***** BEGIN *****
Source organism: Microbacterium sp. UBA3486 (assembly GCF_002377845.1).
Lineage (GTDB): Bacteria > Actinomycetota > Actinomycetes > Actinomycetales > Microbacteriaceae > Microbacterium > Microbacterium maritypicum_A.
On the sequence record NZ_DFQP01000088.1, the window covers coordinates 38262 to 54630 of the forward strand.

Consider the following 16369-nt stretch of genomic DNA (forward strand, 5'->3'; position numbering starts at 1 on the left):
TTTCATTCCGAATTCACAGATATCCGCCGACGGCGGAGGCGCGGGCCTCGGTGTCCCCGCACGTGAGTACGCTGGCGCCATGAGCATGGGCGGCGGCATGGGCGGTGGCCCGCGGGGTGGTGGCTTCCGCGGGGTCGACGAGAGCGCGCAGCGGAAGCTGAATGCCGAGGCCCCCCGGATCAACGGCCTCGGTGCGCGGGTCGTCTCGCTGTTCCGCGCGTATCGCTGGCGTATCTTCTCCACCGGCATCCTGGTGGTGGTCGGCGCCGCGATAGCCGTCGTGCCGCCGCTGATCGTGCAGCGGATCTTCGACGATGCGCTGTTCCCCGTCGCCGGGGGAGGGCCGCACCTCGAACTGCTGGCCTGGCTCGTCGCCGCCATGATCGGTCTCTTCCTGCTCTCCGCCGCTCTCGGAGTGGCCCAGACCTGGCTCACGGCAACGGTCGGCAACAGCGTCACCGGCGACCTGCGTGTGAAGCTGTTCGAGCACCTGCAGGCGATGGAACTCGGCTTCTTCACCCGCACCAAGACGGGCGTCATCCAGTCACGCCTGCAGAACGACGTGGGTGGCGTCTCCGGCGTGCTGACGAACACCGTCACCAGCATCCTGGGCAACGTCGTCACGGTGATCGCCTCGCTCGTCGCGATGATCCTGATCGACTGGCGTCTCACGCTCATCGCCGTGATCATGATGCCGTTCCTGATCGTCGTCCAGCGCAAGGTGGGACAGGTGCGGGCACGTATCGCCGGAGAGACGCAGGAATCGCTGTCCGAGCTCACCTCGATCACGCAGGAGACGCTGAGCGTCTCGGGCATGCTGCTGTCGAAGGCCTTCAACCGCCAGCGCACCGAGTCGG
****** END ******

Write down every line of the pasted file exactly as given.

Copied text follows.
Source organism: Microbacterium sp. UBA3486 (assembly GCF_002377845.1).
Lineage (GTDB): Bacteria > Actinomycetota > Actinomycetes > Actinomycetales > Microbacteriaceae > Microbacterium > Microbacterium maritypicum_A.
On the sequence record NZ_DFQP01000088.1, the window covers coordinates 38262 to 54630 of the forward strand.

Consider the following 16369-nt stretch of genomic DNA (forward strand, 5'->3'; position numbering starts at 1 on the left):
TTTCATTCCGAATTCACAGATATCCGCCGACGGCGGAGGCGCGGGCCTCGGTGTCCCCGCACGTGAGTACGCTGGCGCCATGAGCATGGGCGGCGGCATGGGCGGTGGCCCGCGGGGTGGTGGCTTCCGCGGGGTCGACGAGAGCGCGCAGCGGAAGCTGAATGCCGAGGCCCCCCGGATCAACGGCCTCGGTGCGCGGGTCGTCTCGCTGTTCCGCGCGTATCGCTGGCGTATCTTCTCCACCGGCATCCTGGTGGTGGTCGGCGCCGCGATAGCCGTCGTGCCGCCGCTGATCGTGCAGCGGATCTTCGACGATGCGCTGTTCCCCGTCGCCGGGGGAGGGCCGCACCTCGAACTGCTGGCCTGGCTCGTCGCCGCCATGATCGGTCTCTTCCTGCTCTCCGCCGCTCTCGGAGTGGCCCAGACCTGGCTCACGGCAACGGTCGGCAACAGCGTCACCGGCGACCTGCGTGTGAAGCTGTTCGAGCACCTGCAGGCGATGGAACTCGGCTTCTTCACCCGCACCAAGACGGGCGTCATCCAGTCACGCCTGCAGAACGACGTGGGTGGCGTCTCCGGCGTGCTGACGAACACCGTCACCAGCATCCTGGGCAACGTCGTCACGGTGATCGCCTCGCTCGTCGCGATGATCCTGATCGACTGGCGTCTCACGCTCATCGCCGTGATCATGATGCCGTTCCTGATCGTCGTCCAGCGCAAGGTGGGACAGGTGCGGGCACGTATCGCCGGAGAGACGCAGGAATCGCTGTCCGAGCTCACCTCGATCACGCAGGAGACGCTGAGCGTCTCGGGCATGCTGCTGTCGAAGGCCTTCAACCGCCAGCGCACCGAGTCGG